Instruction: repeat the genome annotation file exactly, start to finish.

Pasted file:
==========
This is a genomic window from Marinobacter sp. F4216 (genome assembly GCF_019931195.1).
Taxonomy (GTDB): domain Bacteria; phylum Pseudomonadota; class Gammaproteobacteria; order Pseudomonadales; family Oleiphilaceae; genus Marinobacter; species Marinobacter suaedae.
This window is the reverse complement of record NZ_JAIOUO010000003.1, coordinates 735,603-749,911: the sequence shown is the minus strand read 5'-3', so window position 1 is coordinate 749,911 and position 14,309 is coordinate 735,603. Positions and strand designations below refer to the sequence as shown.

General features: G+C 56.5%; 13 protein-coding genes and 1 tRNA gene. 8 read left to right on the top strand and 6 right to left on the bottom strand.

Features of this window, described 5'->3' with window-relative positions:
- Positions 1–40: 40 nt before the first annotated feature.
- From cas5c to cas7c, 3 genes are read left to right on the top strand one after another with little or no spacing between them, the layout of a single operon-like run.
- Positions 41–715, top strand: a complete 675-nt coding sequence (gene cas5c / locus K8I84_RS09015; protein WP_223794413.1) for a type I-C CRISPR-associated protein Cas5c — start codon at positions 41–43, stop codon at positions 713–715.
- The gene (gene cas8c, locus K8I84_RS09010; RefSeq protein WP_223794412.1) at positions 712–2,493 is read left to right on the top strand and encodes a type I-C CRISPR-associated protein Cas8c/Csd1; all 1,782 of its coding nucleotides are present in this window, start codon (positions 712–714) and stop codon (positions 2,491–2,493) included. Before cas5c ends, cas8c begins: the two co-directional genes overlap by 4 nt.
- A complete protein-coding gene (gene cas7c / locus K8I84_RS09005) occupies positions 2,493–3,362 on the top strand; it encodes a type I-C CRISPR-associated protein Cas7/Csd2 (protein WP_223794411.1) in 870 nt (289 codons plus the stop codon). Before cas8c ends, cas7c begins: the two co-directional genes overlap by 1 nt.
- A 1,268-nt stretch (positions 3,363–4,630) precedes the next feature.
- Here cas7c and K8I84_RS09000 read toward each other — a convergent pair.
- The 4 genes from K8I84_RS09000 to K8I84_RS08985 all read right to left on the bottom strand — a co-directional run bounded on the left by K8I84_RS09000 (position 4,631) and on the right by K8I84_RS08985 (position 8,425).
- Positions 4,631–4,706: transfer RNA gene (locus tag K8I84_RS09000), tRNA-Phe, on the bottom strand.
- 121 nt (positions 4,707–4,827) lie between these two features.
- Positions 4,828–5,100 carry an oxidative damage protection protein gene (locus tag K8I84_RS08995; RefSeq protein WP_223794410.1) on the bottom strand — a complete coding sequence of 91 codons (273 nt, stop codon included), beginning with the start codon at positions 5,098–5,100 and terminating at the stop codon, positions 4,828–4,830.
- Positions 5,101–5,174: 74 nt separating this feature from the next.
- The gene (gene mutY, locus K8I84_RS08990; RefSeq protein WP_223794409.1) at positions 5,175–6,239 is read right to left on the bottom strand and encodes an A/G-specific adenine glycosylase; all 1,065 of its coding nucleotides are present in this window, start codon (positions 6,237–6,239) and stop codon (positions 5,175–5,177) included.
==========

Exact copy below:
This is a genomic window from Marinobacter sp. F4216 (genome assembly GCF_019931195.1).
Taxonomy (GTDB): domain Bacteria; phylum Pseudomonadota; class Gammaproteobacteria; order Pseudomonadales; family Oleiphilaceae; genus Marinobacter; species Marinobacter suaedae.
This window is the reverse complement of record NZ_JAIOUO010000003.1, coordinates 735,603-749,911: the sequence shown is the minus strand read 5'-3', so window position 1 is coordinate 749,911 and position 14,309 is coordinate 735,603. Positions and strand designations below refer to the sequence as shown.

General features: G+C 56.5%; 13 protein-coding genes and 1 tRNA gene. 8 read left to right on the top strand and 6 right to left on the bottom strand.

Features of this window, described 5'->3' with window-relative positions:
- Positions 1–40: 40 nt before the first annotated feature.
- From cas5c to cas7c, 3 genes are read left to right on the top strand one after another with little or no spacing between them, the layout of a single operon-like run.
- Positions 41–715, top strand: a complete 675-nt coding sequence (gene cas5c / locus K8I84_RS09015; protein WP_223794413.1) for a type I-C CRISPR-associated protein Cas5c — start codon at positions 41–43, stop codon at positions 713–715.
- The gene (gene cas8c, locus K8I84_RS09010; RefSeq protein WP_223794412.1) at positions 712–2,493 is read left to right on the top strand and encodes a type I-C CRISPR-associated protein Cas8c/Csd1; all 1,782 of its coding nucleotides are present in this window, start codon (positions 712–714) and stop codon (positions 2,491–2,493) included. Before cas5c ends, cas8c begins: the two co-directional genes overlap by 4 nt.
- A complete protein-coding gene (gene cas7c / locus K8I84_RS09005) occupies positions 2,493–3,362 on the top strand; it encodes a type I-C CRISPR-associated protein Cas7/Csd2 (protein WP_223794411.1) in 870 nt (289 codons plus the stop codon). Before cas8c ends, cas7c begins: the two co-directional genes overlap by 1 nt.
- A 1,268-nt stretch (positions 3,363–4,630) precedes the next feature.
- Here cas7c and K8I84_RS09000 read toward each other — a convergent pair.
- The 4 genes from K8I84_RS09000 to K8I84_RS08985 all read right to left on the bottom strand — a co-directional run bounded on the left by K8I84_RS09000 (position 4,631) and on the right by K8I84_RS08985 (position 8,425).
- Positions 4,631–4,706: transfer RNA gene (locus tag K8I84_RS09000), tRNA-Phe, on the bottom strand.
- 121 nt (positions 4,707–4,827) lie between these two features.
- Positions 4,828–5,100 carry an oxidative damage protection protein gene (locus tag K8I84_RS08995; RefSeq protein WP_223794410.1) on the bottom strand — a complete coding sequence of 91 codons (273 nt, stop codon included), beginning with the start codon at positions 5,098–5,100 and terminating at the stop codon, positions 4,828–4,830.
- Positions 5,101–5,174: 74 nt separating this feature from the next.
- The gene (gene mutY, locus K8I84_RS08990; RefSeq protein WP_223794409.1) at positions 5,175–6,239 is read right to left on the bottom strand and encodes an A/G-specific adenine glycosylase; all 1,065 of its coding nucleotides are present in this window, start codon (positions 6,237–6,239) and stop codon (positions 5,175–5,177) included.